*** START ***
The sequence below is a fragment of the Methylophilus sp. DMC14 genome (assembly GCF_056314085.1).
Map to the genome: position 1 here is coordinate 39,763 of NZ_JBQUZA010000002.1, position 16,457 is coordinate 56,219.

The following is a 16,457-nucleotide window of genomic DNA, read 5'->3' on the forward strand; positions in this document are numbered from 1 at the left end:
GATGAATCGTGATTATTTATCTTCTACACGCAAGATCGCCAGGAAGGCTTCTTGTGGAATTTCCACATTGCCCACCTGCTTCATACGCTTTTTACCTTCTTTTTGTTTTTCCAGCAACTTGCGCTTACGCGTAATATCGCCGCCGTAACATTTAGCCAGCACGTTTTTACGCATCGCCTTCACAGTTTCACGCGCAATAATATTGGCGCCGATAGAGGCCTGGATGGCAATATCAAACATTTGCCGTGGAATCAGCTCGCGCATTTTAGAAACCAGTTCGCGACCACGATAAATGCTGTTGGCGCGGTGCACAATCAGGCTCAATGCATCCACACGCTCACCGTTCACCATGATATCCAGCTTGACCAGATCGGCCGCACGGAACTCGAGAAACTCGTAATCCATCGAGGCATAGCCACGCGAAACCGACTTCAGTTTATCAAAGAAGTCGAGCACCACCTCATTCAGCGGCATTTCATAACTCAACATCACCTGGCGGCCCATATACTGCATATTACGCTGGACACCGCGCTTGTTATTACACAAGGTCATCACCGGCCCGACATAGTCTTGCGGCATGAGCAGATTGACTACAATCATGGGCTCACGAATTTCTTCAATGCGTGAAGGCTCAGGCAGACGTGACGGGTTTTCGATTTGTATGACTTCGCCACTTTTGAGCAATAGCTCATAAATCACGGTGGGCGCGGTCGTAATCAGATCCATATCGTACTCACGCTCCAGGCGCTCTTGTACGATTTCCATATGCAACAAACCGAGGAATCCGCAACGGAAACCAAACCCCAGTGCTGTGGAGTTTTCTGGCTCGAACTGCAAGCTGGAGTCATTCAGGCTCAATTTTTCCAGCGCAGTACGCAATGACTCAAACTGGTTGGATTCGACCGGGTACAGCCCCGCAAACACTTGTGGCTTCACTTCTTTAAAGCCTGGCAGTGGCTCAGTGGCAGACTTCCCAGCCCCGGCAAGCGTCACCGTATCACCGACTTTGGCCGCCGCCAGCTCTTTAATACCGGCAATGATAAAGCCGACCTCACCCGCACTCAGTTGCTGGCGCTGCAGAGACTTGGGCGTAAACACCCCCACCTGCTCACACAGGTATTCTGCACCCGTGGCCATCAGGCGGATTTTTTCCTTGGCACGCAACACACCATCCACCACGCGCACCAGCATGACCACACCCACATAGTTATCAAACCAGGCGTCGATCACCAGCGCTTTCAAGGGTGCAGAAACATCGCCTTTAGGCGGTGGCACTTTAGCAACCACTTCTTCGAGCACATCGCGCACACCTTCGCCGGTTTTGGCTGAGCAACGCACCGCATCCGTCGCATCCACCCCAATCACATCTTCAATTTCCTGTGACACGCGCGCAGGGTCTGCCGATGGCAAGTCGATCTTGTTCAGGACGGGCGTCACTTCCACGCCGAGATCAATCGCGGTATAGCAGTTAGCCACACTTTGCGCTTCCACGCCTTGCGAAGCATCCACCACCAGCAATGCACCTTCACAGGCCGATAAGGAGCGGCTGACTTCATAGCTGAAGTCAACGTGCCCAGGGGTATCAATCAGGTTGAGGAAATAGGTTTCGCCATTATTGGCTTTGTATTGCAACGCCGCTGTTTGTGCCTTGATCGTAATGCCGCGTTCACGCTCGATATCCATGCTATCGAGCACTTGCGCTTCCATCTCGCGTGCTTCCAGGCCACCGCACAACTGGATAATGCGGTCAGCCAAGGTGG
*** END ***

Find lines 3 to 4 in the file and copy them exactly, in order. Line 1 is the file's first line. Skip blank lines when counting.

The following is a 16,457-nucleotide window of genomic DNA, read 5'->3' on the forward strand; positions in this document are numbered from 1 at the left end:
GATGAATCGTGATTATTTATCTTCTACACGCAAGATCGCCAGGAAGGCTTCTTGTGGAATTTCCACATTGCCCACCTGCTTCATACGCTTTTTACCTTCTTTTTGTTTTTCCAGCAACTTGCGCTTACGCGTAATATCGCCGCCGTAACATTTAGCCAGCACGTTTTTACGCATCGCCTTCACAGTTTCACGCGCAATAATATTGGCGCCGATAGAGGCCTGGATGGCAATATCAAACATTTGCCGTGGAATCAGCTCGCGCATTTTAGAAACCAGTTCGCGACCACGATAAATGCTGTTGGCGCGGTGCACAATCAGGCTCAATGCATCCACACGCTCACCGTTCACCATGATATCCAGCTTGACCAGATCGGCCGCACGGAACTCGAGAAACTCGTAATCCATCGAGGCATAGCCACGCGAAACCGACTTCAGTTTATCAAAGAAGTCGAGCACCACCTCATTCAGCGGCATTTCATAACTCAACATCACCTGGCGGCCCATATACTGCATATTACGCTGGACACCGCGCTTGTTATTACACAAGGTCATCACCGGCCCGACATAGTCTTGCGGCATGAGCAGATTGACTACAATCATGGGCTCACGAATTTCTTCAATGCGTGAAGGCTCAGGCAGACGTGACGGGTTTTCGATTTGTATGACTTCGCCACTTTTGAGCAATAGCTCATAAATCACGGTGGGCGCGGTCGTAATCAGATCCATATCGTACTCACGCTCCAGGCGCTCTTGTACGATTTCCATATGCAACAAACCGAGGAATCCGCAACGGAAACCAAACCCCAGTGCTGTGGAGTTTTCTGGCTCGAACTGCAAGCTGGAGTCATTCAGGCTCAATTTTTCCAGCGCAGTACGCAATGACTCAAACTGGTTGGATTCGACCGGGTACAGCCCCGCAAACACTTGTGGCTTCACTTCTTTAAAGCCTGGCAGTGGCTCAGTGGCAGACTTCCCAGCCCCGGCAAGCGTCACCGTATCACCGACTTTGGCCGCCGCCAGCTCTTTAATACCGGCAATGATAAAGCCGACCTCACCCGCACTCAGTTGCTGGCGCTGCAGAGACTTGGGCGTAAACACCCCCACCTGCTCACACAGGTATTCTGCACCCGTGGCCATCAGGCGGATTTTTTCCTTGGCACGCAACACACCATCCACCACGCGCACCAGCATGACCACACCCACATAGTTATCAAACCAGGCGTCGATCACCAGCGCTTTCAAGGGTGCAGAAACATCGCCTTTAGGCGGTGGCACTTTAGCAACCACTTCTTCGAGCACATCGCGCACACCTTCGCCGGTTTTGGCTGAGCAACGCACCGCATCCGTCGCATCCACCCCAATCACATCTTCAATTTCCTGTGACACGCGCGCAGGGTCTGCCGATGGCAAGTCGATCTTGTTCAGGACGGGCGTCACTTCCACGCCGAGATCAATCGCGGTATAGCAGTTAGCCACACTTTGCGCTTCCACGCCTTGCGAAGCATCCACCACCAGCAATGCACCTTCACAGGCCGATAAGGAGCGGCTGACTTCATAGCTGAAGTCAACGTGCCCAGGGGTATCAATCAGGTTGAGGAAATAGGTTTCGCCATTATTGGCTTTGTATTGCAACGCCGCTGTTTGTGCCTTGATCGTAATGCCGCGTTCACGCTCGATATCCATGCTATCGAGCACTTGCGCTTCCATCTCGCGTGCTTCCAGGCCACCGCACAACTGGATAATGCGGTCAGCCAAGGTGG